The Rathedān is a region of moderate highlands with several high peaks which divides the floodplain of the Eigə from the great Xšali Empire to the south. The topography of the highland areas can be dramatic - with steep valleys and impressive mountain torrents and waterfalls. Upper valleys frequently end in a semicircle of steep cliffs, which are produced by glaciation. The higher peaks, several of which surpass 3500m above sea level, tend not to be snow-bound all year round, although this is not unknown.
All in all, the Rathedān presents a considerable barrier to trade and communication between north and south, and good passes (Adāta xō) are few. Owing to this strategic location, to the relative fertility of the highlands compared to the rather drier plains below, and most of all due to an abundance of metal ores (mostly iron, copper, tin, and several precious metals), the inhabitants of the Rathedān have often played a vital role in the economy and politics of north-eastern Peilaš. The most notable of these cultures were the Gezoro around -2000 YP, and the Dāiadak of classical times, who founded the great Empire of Athalē that was to rule over most of the Eigə valley for more than half a millennium.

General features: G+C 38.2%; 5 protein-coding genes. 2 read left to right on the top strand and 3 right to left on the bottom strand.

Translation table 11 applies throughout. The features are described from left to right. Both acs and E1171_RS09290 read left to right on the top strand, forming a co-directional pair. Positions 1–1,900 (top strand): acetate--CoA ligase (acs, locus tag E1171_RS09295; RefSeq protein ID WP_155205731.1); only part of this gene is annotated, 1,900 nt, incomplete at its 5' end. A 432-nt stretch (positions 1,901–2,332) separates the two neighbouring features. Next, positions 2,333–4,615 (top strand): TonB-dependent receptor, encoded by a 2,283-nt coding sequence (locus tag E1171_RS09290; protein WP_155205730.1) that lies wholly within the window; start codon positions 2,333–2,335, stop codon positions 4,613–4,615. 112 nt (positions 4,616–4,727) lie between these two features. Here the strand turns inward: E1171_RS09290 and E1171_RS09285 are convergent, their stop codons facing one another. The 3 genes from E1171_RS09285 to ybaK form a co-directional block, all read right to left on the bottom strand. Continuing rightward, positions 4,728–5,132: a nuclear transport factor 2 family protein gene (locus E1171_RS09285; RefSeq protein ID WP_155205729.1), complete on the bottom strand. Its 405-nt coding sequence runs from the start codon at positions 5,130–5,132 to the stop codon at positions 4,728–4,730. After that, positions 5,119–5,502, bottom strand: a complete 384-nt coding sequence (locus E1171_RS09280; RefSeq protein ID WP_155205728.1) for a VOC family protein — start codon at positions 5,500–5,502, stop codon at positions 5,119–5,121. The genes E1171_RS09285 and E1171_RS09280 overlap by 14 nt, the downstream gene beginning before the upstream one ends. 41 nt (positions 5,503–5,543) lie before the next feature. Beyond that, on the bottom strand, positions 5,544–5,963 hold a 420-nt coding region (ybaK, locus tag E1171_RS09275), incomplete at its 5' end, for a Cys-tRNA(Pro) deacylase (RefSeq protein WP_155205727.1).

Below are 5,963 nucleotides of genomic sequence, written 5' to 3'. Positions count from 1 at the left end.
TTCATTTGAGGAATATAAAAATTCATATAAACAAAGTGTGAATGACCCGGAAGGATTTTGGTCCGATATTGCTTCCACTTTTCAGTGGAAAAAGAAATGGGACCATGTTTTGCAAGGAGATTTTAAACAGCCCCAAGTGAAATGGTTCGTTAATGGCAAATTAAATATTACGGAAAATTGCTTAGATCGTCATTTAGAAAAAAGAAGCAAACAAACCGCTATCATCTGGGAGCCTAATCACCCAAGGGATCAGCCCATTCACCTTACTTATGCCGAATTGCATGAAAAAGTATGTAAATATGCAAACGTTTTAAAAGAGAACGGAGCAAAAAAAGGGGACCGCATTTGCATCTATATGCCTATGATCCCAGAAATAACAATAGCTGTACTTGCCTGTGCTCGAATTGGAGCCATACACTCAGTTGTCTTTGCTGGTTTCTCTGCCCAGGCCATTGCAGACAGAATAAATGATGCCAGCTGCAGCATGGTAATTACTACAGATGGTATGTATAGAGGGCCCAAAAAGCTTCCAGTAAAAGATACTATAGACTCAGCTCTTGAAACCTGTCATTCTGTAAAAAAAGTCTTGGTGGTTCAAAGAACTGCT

|Ndak Ta||Daing Emwel||[dɐɪ̃ŋ ˈɛ̃m.wɛl]||"western mountains"|
|Ndok Aisô||O-Daig Êbôxel||[oˈðajɡ ɛ̈.βɞˈʔel]||← NT Daing Emwel|
|Adāta||Rathedān||[ˈra.tʰe.daːn]||← NT Daing Rande "sky-mountains"|
|Fáralo||Rasedán||[ra.sɛˈdan]||← Ad. Rathedān (borrowed)|
|Buruya Nzaysa||Dɛñəməl, Rasɛda||[ˈdɛ.ɲə.məɫ], [ˈra.sɛ.da]||← NT Daing Emwel; F. Rasedán (borrowed)|
|Æðadĕ||Ræðan||[ˈræ.ðan]||← Ad. Rathedān|
|Aθáta||Raθθán||[raðˈðan]||← Ad. Rathedān|
|Pencek||Rathán||[ɾaˈˀtʰaːn]||← Ad. Rathedān|
|Mavakhalan||Raþeðǫ||[ˈra.θɛ.ðɔ̃]||← Ad. Rathedān|
|Ayāsthi||Ràtşejāṅ||[ˈɹɑ.ʧɛ.jɑ̃ː]||← Ad. Rathedān|
|Mešmo Koyʔōn||Ałeyan||[ˈɑ.ɬɛ.jɑn]||← Ad. Rathedān|
|Namɨdu||Radzan||[ˈɾa.dzan]||← Aθ. Raθθán or Æð. Ræðan (borrowed)|
|Puoni||Rasadia||[ra.sa.dja]||← F. Rasedán|
|Shtåså||Lančend||[lan.tʃend]||← Old Shtåså Landjedn ← Early Adāta *Randedān (borrowed)|